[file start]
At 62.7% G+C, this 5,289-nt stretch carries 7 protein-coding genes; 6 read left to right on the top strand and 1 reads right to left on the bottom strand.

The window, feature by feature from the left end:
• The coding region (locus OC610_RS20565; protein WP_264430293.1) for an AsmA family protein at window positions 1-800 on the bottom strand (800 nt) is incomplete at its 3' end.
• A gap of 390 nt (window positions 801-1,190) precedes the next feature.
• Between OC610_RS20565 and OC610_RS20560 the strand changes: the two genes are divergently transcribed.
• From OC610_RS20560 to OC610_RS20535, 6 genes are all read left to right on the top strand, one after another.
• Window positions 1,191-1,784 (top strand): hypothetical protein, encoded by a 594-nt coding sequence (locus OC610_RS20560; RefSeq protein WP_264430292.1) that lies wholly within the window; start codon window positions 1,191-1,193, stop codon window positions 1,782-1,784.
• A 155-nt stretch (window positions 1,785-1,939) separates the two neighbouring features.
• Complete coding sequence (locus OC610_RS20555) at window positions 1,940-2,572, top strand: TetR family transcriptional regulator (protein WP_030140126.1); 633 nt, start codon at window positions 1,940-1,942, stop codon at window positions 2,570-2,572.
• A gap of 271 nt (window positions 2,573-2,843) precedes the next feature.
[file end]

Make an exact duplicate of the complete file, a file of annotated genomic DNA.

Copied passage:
At 62.7% G+C, this 5,289-nt stretch carries 7 protein-coding genes; 6 read left to right on the top strand and 1 reads right to left on the bottom strand.

The window, feature by feature from the left end:
• The coding region (locus OC610_RS20565; protein WP_264430293.1) for an AsmA family protein at window positions 1-800 on the bottom strand (800 nt) is incomplete at its 3' end.
• A gap of 390 nt (window positions 801-1,190) precedes the next feature.
• Between OC610_RS20565 and OC610_RS20560 the strand changes: the two genes are divergently transcribed.
• From OC610_RS20560 to OC610_RS20535, 6 genes are all read left to right on the top strand, one after another.
• Window positions 1,191-1,784 (top strand): hypothetical protein, encoded by a 594-nt coding sequence (locus OC610_RS20560; RefSeq protein WP_264430292.1) that lies wholly within the window; start codon window positions 1,191-1,193, stop codon window positions 1,782-1,784.
• A 155-nt stretch (window positions 1,785-1,939) separates the two neighbouring features.
• Complete coding sequence (locus OC610_RS20555) at window positions 1,940-2,572, top strand: TetR family transcriptional regulator (protein WP_030140126.1); 633 nt, start codon at window positions 1,940-1,942, stop codon at window positions 2,570-2,572.
• A gap of 271 nt (window positions 2,573-2,843) precedes the next feature.